Distributed Energy Generation, can alternatively be known as Distributed Energy Systems, Solutions or Services, or DES, primarily consists of a variety of small operators who not only generate energy for their own homes, communities, businesses or organisations but who also feed any excess energy into the central grid, usually in return for an incentive such as a feed-in tariff. Solar power is one of the most popular options for distributed energy generators, although it isn’t the only option. VECKTA discusses non-solar options for DES here.
DES is by its very nature decentralised, often modular, in form. Distributed energy generators produce power close to where it’s actually going to be used. Technologies utilised by DES operators are usually in the range of 1 kW to 10,000 kW.
Wind power, for example, is probably of equal or even greater stature in terms of mature renewable energy technologies, particularly at large scale, but wind turbines that are smaller than the massive machines found in wind farms can be useful at smaller scale.
Hydro power has of course been with us for a while, both on a large scale, based on huge dams generating large amounts of power, and on a smaller, perhaps more local scale, providing power to local communities located near suitable water sources.
More recently, bioenergy, particularly biomass, has become popular, although there is considerable controversy over large-scale biomass such as coal-to-biomass conversions, particularly in Europe, which have been blamed for denuding old growth forests in the southern US. Smaller scale bioenergy is therefore typically generated by small biomass boilers or anaerobic digestion on farms or at water treatment plants that produce methane from farm waste or sewage sludge which can then be fed into gas turbines to generate electricity.
Invariably, some form of storage may be utilised in order to retain energy that isn’t used immediately for future use. This will mostly consist of battery energy storage systems, but could also include pumped hydro, compressed air or thermal energy storage. Storage can also sometimes be accessed through energy storage as a service (ESaaS). In the future, as electric vehicles (EVs) become more popular, EVs may be able to supply power from their batteries in vehicle-to-grid services, thus acting as a distributed energy storage solution (DESS).
Microgrids can become an important part of DES because they make national grids more resilient. While a large, centralized grid is more vulnerable to outages, either because of mechanical failure or extreme weather, drawing power into the grid from DES, particularly microgrids can reduce the risk of such situations. In many cases, a microgrid will be either off-grid, providing power purely for their own locality or area of operations, or be mostly off-grid but be able to connect to the grid when required in order to help provide power when there is a risk of an outage.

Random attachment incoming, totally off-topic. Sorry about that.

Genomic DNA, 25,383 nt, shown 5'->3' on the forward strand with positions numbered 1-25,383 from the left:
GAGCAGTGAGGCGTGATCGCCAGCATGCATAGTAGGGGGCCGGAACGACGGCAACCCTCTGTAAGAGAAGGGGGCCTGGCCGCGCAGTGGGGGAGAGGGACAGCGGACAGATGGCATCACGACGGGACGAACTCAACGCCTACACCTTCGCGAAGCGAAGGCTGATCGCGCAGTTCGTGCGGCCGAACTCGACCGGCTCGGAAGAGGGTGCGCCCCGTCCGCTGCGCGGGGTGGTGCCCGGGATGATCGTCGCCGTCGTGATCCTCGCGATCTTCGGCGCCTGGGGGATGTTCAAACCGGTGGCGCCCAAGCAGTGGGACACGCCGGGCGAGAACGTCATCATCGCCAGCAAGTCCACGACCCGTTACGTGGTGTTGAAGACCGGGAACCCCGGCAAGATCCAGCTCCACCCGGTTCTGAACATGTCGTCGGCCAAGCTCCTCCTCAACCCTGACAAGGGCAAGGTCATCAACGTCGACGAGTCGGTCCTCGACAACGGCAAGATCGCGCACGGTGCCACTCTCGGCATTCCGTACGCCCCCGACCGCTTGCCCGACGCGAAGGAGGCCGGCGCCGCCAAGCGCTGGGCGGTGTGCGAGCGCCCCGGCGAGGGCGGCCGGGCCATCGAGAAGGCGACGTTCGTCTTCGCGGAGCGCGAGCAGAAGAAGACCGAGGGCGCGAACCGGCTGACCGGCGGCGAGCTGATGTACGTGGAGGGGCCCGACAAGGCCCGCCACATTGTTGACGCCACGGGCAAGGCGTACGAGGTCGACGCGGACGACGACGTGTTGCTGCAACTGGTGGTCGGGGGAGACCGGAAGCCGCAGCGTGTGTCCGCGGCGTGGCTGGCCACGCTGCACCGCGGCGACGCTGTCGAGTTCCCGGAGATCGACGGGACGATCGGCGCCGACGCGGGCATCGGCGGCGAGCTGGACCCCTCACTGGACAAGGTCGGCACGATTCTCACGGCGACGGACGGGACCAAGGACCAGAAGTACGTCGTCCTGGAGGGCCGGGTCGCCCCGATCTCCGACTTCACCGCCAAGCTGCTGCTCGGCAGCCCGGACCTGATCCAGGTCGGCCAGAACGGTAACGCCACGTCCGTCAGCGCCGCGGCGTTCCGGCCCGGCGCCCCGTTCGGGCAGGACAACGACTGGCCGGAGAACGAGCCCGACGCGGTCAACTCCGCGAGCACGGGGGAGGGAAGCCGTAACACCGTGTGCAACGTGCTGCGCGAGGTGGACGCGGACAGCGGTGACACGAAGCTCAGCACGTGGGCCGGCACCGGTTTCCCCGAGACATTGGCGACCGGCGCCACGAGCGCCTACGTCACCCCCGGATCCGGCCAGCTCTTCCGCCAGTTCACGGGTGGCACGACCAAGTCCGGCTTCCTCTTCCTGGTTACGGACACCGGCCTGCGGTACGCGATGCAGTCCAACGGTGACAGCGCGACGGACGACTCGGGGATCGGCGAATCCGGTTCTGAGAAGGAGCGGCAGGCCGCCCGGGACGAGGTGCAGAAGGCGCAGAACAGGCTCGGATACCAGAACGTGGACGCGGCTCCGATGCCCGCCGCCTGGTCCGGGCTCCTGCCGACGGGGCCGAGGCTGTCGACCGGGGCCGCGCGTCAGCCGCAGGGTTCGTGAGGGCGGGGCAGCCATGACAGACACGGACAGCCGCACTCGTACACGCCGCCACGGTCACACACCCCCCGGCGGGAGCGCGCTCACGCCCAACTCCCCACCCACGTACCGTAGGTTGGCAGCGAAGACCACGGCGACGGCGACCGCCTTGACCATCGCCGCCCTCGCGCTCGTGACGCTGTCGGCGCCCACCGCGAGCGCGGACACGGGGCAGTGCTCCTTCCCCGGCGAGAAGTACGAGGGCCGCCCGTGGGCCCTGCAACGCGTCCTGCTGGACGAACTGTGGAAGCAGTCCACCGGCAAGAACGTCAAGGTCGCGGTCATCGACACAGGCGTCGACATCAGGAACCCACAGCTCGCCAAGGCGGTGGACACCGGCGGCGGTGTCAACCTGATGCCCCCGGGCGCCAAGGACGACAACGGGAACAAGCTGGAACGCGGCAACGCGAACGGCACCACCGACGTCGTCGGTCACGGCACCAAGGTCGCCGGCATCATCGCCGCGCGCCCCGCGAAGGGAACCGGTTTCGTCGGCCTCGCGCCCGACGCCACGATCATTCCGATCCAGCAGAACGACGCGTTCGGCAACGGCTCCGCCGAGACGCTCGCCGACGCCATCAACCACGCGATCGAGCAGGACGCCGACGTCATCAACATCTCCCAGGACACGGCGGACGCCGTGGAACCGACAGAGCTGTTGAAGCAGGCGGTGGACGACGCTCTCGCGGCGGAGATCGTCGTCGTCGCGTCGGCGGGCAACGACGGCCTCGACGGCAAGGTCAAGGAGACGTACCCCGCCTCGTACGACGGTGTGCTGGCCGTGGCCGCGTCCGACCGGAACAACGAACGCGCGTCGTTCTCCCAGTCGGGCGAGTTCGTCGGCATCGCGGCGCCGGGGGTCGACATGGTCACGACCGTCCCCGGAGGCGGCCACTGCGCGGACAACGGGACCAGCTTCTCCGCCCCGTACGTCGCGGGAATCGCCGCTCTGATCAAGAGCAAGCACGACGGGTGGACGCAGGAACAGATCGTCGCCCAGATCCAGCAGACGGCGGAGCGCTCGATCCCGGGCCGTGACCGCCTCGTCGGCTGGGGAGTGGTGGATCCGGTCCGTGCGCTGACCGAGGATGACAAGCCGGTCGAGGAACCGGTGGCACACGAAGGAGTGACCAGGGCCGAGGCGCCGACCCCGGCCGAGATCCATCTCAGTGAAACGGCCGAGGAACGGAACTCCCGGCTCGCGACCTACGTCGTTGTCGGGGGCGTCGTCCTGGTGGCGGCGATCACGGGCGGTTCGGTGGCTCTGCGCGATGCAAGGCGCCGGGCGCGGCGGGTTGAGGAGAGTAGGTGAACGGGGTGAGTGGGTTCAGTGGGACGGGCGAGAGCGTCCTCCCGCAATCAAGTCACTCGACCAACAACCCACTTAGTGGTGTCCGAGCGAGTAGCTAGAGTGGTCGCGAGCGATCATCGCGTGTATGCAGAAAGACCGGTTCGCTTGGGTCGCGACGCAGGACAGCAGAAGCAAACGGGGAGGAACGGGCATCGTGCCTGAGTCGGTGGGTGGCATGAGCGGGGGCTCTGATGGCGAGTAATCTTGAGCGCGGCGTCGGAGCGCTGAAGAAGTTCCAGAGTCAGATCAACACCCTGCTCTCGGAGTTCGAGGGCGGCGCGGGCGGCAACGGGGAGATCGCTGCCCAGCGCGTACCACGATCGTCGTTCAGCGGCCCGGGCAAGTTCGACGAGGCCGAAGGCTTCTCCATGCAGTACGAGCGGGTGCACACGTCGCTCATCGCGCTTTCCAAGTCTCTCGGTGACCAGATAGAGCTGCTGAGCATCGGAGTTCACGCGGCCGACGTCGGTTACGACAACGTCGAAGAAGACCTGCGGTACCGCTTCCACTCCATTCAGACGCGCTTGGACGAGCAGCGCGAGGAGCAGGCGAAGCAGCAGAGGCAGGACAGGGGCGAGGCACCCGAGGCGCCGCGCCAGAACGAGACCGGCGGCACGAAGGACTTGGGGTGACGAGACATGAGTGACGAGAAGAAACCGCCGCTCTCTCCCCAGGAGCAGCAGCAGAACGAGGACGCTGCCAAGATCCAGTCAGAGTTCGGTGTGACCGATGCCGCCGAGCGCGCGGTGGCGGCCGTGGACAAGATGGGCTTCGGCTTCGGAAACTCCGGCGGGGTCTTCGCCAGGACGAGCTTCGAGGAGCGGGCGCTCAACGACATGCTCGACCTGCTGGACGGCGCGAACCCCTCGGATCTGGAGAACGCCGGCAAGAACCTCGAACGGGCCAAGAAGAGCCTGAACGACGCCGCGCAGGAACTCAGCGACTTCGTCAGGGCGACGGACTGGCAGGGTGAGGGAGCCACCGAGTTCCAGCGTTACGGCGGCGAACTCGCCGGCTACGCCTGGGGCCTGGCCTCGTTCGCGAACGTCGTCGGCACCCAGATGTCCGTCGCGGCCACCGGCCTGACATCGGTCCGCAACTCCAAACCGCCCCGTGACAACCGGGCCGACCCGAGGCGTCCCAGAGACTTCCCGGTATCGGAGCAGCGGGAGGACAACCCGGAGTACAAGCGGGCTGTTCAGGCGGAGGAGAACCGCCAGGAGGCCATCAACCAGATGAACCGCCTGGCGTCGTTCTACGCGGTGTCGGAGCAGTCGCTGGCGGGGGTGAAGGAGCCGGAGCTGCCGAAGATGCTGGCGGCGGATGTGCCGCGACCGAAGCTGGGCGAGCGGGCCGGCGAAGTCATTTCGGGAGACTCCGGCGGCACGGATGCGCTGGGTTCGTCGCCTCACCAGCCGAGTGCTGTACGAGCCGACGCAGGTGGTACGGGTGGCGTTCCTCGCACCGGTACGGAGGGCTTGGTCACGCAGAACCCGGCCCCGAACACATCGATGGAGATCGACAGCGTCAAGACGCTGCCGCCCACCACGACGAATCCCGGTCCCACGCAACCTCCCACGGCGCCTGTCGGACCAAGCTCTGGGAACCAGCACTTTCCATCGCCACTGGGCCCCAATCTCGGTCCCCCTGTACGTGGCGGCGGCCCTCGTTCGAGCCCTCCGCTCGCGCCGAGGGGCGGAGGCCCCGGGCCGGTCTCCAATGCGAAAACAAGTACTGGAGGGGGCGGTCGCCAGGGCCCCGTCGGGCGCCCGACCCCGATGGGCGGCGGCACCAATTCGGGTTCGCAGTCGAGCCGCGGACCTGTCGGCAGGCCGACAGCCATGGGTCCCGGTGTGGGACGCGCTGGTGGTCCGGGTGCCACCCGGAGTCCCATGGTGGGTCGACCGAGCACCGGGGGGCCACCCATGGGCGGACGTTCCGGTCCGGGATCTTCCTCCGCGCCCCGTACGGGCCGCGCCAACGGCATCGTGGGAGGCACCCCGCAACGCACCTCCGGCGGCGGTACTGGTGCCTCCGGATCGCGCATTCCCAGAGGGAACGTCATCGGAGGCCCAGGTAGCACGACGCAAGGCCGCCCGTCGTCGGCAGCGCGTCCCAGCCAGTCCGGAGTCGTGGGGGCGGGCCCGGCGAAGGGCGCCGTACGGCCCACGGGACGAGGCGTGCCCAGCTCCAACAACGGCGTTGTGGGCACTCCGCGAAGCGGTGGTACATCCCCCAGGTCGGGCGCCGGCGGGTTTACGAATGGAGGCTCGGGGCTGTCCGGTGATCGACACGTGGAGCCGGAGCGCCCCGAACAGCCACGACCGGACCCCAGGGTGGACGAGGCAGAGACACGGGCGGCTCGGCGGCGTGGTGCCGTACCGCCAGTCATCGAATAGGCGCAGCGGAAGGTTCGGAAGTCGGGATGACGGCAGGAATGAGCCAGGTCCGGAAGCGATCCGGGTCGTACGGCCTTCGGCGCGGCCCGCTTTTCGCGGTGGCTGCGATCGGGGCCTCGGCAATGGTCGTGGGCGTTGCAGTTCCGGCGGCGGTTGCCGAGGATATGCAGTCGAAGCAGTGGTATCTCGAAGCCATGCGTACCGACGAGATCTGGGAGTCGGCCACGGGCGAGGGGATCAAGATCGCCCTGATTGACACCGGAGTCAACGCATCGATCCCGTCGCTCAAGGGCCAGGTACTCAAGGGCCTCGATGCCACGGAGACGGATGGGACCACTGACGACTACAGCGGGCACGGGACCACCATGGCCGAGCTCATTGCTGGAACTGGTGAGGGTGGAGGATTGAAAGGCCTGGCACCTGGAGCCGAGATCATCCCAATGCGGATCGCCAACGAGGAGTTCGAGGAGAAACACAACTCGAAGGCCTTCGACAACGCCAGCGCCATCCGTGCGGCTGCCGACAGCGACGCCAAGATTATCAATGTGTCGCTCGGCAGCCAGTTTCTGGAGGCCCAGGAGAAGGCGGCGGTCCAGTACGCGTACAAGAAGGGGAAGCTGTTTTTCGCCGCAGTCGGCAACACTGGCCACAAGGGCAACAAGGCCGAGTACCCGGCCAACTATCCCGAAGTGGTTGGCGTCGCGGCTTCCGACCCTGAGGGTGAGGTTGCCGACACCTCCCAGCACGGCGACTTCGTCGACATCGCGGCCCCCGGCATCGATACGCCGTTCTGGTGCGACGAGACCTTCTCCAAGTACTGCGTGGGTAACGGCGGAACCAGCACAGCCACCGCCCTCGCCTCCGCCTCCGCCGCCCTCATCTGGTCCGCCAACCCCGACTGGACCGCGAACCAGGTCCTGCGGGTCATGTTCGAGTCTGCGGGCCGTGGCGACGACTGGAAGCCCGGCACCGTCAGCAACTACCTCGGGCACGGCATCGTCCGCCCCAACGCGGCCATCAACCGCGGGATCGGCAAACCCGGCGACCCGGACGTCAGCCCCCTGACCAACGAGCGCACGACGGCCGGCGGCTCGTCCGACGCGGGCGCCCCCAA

Another advantage of distributed energy is cost-reduction, basically because locally-generated power is much less expensive than buying in power from the national grid. However, this can have a disruptive effect on utilities – which is why utilities themselves are now getting involved in constructing microgrids and other distributed energy solutions.
If you’re interested in more non-solar optoins for DES, contact VECKTA today.
Photo credits: (JACK REDGATE / Pexels) (Ivan Bandura / Unsplash
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Barry Callebaut’s Use Of Sustainable Ingredients
When it comes to sourcing ingredients to produce chocolate on a global scale, prioritizing ethical and sustainable sourcing needs to be enforced and upheld as the industry standard.
Barry Callebaut is transparent about where and how they source everything from packaging materials to the raw ingredients like cane sugar, coconut, and cocoa that go into their products.
In addition, they aren’t afraid to admit where there is room for improvement. For example, palm oil is one of the leading causes of deforestation of our rainforests.
Therefore, Barry Callebaut has been a member of the Roundtable on Sustainable Palm Oil (RSPO) since 2011. And recently, they joined the front-running members of the Palm Oil Innovation Group (POIG) in order to build upon the efforts of RSPO to further advance sustainable palm oil requirements.
Corporate Commitment to Sustainability
It’s one thing to say it, but Barry Callebaut takes action. Their corporate commitment to sustainability runs deep within their policies and codes of conduct, solidifying their values through actionable steps and practices. The entire team at Barry Callebaut upholds these high standards of sustainability and ethically- sourced ingredients.
Sustainability Reporting at Barry Callebaut
A key theme throughout all of Barry Callebaut’s efforts is transparency. Committed to reporting transparency around their sustainability measures, they publish a sustainability report every fiscal year.
The Forever Chocolate Campaign
Forever Chocolate is Barry Callebaut’s campaign to make sustainable chocolate the norm. By 2025, Barry Callebaut hopes to achieve four ambitious targets that address the largest sustainability challenges in the chocolate supply chain: